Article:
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A legendary wine region setting the benchmark for Pinot Noir and Chardonnay worldwide, Burgundy is a perennial favorite of many wine lovers. After centuries of winemaking, the Burgundians have determined precisely which grape clone grows best on which plot of land, determined by the soil type, the elevation, and the angle in relation to the sun—this is a region firmly rooted in tradition and the concept of ‘terroir’ reigns supreme here. Because of the Napoleonic Code requiring equal distribution of property and land among all heirs, vineyard ownership in Burgundy is extremely fragmented, with some growers responsible for just one row or even one vine. This system has led to the predominance of the "negociant"—a merchant who purchases fruit from many different growers to vinify and bottle together.

Burgundy’s cool, marginal climate and Jurassic limestone soils are perfect for the production of elegant, savory, and mineral-driven Chardonnay and Pinot Noir with plenty of acidity. Vintage variation is of particular importance here, as weather conditions can be variable and unpredictable. Spring frost and hail are near-universal risks. The Côte d’Or, a long and narrow escarpment, forms the heart of the region, split into the Côte de Nuits to the north and the Côte de Beaune to the south. The former is home to many of the world’s finest Pinot Noir wines, while Chardonnay plays a much more prominent role in the latter, though outstanding red, white, and rosé are all produced throughout. Other key appellations include the Côte Chalonnaise, home to great value Pinot Noir and sparkling Crémant de Bourgogne; the Mâconnais, producing soft and round inexpensive Chardonnay; and Chablis, the northernmost region of Burgundy and an acidity-lover’s Chardonnay paradise.

Pinot Noir

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One of the most difficult yet rewarding grapes to grow, Pinot Noir is commonly referred to by winemakers as the “heartbreak grape.” However, the greatest red wines of Burgundy prove that it is unquestionably worth the effort. More reflective than most varieties of the land on which it is grown, Pinot Noir prefers a cool climate, requires low yields to achieve high quality, and demands care in the vineyard and lots of attention in the winery. It is an important component of Champagne and the only variety permitted in red Burgundy. Pinot Noir enjoys immense popularity internationally, most notably in Oregon, California, and New Zealand.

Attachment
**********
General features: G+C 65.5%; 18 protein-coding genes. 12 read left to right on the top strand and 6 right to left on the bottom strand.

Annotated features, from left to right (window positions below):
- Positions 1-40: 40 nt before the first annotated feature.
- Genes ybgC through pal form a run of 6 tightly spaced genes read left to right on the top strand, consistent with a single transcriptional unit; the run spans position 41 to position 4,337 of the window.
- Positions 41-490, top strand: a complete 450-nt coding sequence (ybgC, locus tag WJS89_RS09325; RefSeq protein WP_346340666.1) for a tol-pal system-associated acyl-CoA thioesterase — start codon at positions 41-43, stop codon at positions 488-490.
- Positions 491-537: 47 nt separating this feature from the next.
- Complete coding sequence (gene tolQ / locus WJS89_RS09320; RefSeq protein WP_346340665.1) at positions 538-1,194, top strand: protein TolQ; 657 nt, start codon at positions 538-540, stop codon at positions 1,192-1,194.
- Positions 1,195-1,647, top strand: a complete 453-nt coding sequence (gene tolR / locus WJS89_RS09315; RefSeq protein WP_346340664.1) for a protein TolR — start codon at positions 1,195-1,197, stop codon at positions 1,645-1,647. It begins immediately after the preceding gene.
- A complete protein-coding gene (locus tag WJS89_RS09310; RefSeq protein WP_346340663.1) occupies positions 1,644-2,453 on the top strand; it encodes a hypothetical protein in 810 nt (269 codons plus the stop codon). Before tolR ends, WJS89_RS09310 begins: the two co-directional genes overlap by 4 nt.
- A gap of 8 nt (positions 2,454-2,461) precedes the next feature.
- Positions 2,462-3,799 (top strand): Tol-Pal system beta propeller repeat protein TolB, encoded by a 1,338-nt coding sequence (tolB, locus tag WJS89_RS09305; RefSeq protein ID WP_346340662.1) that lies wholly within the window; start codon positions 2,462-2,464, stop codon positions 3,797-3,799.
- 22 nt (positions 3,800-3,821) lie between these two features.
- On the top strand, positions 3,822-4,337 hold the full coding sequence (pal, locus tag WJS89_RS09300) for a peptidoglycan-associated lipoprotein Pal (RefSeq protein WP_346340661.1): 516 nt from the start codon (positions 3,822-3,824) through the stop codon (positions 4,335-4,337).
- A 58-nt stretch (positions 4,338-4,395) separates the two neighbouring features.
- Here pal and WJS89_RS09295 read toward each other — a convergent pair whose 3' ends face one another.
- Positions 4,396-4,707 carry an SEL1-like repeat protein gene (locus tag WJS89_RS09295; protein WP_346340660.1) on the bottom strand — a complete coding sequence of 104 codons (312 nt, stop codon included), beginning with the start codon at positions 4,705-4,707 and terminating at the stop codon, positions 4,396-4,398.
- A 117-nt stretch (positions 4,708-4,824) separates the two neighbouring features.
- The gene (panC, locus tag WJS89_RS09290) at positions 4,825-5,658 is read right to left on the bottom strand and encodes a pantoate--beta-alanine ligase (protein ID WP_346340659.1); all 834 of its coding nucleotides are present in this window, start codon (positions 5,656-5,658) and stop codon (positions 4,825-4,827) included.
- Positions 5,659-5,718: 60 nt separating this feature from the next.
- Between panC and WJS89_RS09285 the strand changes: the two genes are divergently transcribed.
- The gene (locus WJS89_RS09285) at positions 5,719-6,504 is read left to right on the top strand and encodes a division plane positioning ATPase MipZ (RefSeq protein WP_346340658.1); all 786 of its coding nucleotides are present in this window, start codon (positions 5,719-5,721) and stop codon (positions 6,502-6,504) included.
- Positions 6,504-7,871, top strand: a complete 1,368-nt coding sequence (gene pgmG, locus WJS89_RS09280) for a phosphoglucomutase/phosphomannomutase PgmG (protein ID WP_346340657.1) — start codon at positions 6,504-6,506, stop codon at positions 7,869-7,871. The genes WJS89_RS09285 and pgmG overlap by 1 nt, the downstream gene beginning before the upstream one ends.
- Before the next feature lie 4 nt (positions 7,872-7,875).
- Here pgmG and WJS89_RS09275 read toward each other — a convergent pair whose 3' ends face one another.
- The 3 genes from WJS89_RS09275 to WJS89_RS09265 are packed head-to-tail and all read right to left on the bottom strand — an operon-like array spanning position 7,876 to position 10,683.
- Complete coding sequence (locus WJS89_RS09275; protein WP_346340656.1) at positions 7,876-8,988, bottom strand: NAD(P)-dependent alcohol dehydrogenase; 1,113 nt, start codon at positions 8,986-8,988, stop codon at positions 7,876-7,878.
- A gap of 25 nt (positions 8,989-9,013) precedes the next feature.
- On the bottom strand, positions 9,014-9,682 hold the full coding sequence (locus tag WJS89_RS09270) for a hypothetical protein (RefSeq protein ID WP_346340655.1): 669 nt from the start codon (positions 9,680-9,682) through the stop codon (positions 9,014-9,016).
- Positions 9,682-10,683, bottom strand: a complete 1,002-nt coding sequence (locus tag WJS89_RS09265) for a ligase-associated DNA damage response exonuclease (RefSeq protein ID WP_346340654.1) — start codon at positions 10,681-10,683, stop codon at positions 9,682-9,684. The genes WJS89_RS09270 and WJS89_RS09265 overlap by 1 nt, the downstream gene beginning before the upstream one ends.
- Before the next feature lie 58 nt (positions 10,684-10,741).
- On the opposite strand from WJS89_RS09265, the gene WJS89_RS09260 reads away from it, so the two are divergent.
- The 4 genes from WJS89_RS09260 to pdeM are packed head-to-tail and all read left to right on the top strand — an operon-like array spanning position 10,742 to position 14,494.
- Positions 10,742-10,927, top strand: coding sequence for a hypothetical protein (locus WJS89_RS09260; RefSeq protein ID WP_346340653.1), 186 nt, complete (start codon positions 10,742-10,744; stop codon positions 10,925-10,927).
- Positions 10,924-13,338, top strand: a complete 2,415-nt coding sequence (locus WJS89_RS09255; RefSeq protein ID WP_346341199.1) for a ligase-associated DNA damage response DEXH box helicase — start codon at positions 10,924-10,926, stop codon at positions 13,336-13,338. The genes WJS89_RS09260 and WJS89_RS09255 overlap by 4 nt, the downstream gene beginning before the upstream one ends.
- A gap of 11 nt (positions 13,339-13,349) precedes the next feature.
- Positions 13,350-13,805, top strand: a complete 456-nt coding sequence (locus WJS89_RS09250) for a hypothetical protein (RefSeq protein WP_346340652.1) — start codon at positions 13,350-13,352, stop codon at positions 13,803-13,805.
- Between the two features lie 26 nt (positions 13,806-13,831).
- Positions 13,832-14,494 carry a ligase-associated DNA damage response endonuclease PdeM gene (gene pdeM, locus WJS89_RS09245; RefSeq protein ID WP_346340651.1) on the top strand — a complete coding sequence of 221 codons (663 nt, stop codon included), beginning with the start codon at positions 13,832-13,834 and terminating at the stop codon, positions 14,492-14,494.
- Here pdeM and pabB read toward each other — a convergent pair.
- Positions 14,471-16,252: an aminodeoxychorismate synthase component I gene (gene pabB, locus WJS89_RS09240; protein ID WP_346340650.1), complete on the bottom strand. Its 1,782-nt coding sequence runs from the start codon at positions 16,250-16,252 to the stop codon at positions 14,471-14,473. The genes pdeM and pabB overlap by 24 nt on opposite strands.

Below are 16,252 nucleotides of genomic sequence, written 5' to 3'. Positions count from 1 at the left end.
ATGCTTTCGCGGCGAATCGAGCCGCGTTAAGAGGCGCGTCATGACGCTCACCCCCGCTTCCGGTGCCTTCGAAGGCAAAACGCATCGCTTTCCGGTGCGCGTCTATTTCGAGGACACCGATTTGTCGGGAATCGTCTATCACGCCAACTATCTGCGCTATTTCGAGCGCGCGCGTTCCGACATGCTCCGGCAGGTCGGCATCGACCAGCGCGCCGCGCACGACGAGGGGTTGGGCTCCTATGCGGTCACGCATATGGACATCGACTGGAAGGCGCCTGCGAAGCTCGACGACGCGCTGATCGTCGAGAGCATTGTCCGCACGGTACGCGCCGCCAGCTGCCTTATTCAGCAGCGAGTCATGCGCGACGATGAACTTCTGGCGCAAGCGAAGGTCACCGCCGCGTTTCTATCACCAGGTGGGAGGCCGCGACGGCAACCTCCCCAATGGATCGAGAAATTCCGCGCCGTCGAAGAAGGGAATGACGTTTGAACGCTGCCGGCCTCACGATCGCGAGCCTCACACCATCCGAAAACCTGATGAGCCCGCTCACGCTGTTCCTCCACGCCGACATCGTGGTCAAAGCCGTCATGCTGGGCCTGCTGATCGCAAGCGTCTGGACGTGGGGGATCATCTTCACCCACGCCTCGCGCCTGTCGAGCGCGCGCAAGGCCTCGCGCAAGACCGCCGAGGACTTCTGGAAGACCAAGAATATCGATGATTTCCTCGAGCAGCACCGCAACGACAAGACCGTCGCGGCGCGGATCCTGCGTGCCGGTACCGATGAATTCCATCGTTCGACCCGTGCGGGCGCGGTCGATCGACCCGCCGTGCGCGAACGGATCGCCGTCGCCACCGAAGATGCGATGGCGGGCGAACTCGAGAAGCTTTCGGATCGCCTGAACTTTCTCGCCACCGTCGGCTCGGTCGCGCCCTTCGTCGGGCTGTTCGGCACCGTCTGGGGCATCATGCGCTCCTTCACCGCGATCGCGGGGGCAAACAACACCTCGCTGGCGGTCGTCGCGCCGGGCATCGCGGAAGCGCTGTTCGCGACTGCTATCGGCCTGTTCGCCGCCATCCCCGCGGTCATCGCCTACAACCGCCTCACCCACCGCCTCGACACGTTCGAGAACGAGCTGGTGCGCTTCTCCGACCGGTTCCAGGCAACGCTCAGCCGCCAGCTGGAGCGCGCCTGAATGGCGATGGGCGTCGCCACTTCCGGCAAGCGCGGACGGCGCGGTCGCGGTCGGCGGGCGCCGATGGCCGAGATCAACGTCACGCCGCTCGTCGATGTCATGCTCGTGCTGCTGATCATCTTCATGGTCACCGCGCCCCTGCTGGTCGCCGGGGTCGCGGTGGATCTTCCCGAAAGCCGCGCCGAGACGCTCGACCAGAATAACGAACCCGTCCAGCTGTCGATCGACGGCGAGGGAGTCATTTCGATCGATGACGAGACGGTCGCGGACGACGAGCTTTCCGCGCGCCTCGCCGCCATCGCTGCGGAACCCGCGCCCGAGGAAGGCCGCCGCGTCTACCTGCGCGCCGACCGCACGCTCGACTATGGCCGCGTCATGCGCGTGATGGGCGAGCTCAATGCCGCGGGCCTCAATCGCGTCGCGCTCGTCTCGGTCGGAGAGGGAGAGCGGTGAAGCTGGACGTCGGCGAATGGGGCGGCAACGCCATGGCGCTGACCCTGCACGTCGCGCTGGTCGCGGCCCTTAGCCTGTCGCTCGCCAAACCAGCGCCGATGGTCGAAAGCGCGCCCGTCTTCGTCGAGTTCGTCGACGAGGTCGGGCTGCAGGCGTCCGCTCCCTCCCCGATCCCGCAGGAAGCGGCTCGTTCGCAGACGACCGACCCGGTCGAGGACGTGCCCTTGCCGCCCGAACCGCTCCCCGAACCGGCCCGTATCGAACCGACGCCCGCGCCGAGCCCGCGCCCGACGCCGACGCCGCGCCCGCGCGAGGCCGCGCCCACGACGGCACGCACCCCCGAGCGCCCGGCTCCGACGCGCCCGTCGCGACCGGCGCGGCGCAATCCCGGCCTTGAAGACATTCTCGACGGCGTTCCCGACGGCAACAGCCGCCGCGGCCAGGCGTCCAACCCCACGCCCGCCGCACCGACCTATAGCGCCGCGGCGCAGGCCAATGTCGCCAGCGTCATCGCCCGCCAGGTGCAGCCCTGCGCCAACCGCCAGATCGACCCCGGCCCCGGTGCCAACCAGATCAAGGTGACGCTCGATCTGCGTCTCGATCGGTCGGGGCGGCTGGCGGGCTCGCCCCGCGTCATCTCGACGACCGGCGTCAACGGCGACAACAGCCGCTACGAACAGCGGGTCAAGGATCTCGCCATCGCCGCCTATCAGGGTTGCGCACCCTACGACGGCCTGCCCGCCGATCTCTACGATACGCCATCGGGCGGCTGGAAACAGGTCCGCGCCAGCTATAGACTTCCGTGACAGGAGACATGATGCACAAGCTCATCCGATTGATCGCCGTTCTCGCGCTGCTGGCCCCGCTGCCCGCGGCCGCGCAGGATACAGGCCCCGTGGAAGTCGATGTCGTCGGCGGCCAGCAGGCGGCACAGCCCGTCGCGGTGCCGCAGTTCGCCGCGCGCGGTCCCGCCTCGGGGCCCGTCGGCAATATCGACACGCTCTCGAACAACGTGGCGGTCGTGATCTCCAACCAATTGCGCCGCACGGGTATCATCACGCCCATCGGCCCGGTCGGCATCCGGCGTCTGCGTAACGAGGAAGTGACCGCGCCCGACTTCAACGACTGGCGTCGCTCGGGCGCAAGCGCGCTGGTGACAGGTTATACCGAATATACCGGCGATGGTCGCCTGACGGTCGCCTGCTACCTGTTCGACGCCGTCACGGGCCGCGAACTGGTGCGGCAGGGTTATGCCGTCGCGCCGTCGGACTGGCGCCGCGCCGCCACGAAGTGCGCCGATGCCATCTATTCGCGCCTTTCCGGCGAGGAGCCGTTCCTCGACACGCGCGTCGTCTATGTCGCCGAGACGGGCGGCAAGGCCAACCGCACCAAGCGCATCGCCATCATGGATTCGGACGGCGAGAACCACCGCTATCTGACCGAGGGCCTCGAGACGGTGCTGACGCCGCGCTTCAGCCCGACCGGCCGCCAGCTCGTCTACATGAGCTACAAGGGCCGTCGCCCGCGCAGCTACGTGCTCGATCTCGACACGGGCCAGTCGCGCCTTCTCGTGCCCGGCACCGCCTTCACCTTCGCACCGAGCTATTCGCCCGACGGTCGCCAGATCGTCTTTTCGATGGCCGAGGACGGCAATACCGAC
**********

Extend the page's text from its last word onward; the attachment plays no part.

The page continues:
In the Glass

Pinot Noir Is all about red fruit—strawberry, raspberry, and cherry. It is relatively pale in color with soft tannins and lively acidity. It ranges in body from very light to the heavier side of medium, typically landing somewhere in the middle—giving it extensive possibilities for food pairing. With age (of which the best examples can handle an astounding amount), it can develop hauntingly beautiful characteristics of fresh earth, autumn leaves, and truffles.

Perfect Pairings

Pinot’s healthy acidity cuts through the oiliness of pink-fleshed fish like salmon, ocean trout, and tuna. Its mild mannered tannins don’t fight with spicy food, and give it enough structure to pair with all sorts of poultry—chicken, quail, and especially duck. As the namesake wine of Boeuf Bourguignon, it can even match with heavier fare. Pinot Noir is also very vegetarian-friendly—most notably with any dish that features mushrooms.

Sommelier Secret

Pinot Noir is dangerously drinkable, highly addictive, and has a bad habit of emptying the wallet. Look for affordable but still delicious examples from Germany (as Spätburgunder), Italy (as Pinot Nero), Chile, New Zealand, and France’s Loire Valley and Alsace regions.

CHMDJC6201109_2009 Item# 111591